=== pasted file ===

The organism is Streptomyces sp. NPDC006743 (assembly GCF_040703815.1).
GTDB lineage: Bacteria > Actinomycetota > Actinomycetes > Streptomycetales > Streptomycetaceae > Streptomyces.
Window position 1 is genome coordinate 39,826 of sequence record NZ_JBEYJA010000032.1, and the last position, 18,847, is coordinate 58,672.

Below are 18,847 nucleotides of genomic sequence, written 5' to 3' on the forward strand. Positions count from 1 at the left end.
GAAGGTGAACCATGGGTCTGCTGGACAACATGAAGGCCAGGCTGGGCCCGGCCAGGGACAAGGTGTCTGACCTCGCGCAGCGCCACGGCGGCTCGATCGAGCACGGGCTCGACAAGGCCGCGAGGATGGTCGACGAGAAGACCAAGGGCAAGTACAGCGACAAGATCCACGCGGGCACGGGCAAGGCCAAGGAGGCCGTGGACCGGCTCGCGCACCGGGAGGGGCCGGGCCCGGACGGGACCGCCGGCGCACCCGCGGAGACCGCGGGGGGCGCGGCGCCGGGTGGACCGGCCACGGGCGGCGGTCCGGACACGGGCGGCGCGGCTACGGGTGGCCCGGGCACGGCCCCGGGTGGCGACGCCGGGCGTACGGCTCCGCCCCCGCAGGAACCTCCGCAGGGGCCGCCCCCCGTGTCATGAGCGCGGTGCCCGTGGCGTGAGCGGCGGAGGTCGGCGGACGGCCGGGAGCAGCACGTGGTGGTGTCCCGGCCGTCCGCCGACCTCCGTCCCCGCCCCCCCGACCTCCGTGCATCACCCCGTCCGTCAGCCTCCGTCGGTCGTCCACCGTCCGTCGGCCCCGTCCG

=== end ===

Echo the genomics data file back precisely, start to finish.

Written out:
The organism is Streptomyces sp. NPDC006743 (assembly GCF_040703815.1).
GTDB lineage: Bacteria > Actinomycetota > Actinomycetes > Streptomycetales > Streptomycetaceae > Streptomyces.
Window position 1 is genome coordinate 39,826 of sequence record NZ_JBEYJA010000032.1, and the last position, 18,847, is coordinate 58,672.

Below are 18,847 nucleotides of genomic sequence, written 5' to 3' on the forward strand. Positions count from 1 at the left end.
GAAGGTGAACCATGGGTCTGCTGGACAACATGAAGGCCAGGCTGGGCCCGGCCAGGGACAAGGTGTCTGACCTCGCGCAGCGCCACGGCGGCTCGATCGAGCACGGGCTCGACAAGGCCGCGAGGATGGTCGACGAGAAGACCAAGGGCAAGTACAGCGACAAGATCCACGCGGGCACGGGCAAGGCCAAGGAGGCCGTGGACCGGCTCGCGCACCGGGAGGGGCCGGGCCCGGACGGGACCGCCGGCGCACCCGCGGAGACCGCGGGGGGCGCGGCGCCGGGTGGACCGGCCACGGGCGGCGGTCCGGACACGGGCGGCGCGGCTACGGGTGGCCCGGGCACGGCCCCGGGTGGCGACGCCGGGCGTACGGCTCCGCCCCCGCAGGAACCTCCGCAGGGGCCGCCCCCCGTGTCATGAGCGCGGTGCCCGTGGCGTGAGCGGCGGAGGTCGGCGGACGGCCGGGAGCAGCACGTGGTGGTGTCCCGGCCGTCCGCCGACCTCCGTCCCCGCCCCCCCGACCTCCGTGCATCACCCCGTCCGTCAGCCTCCGTCGGTCGTCCACCGTCCGTCGGCCCCGTCCG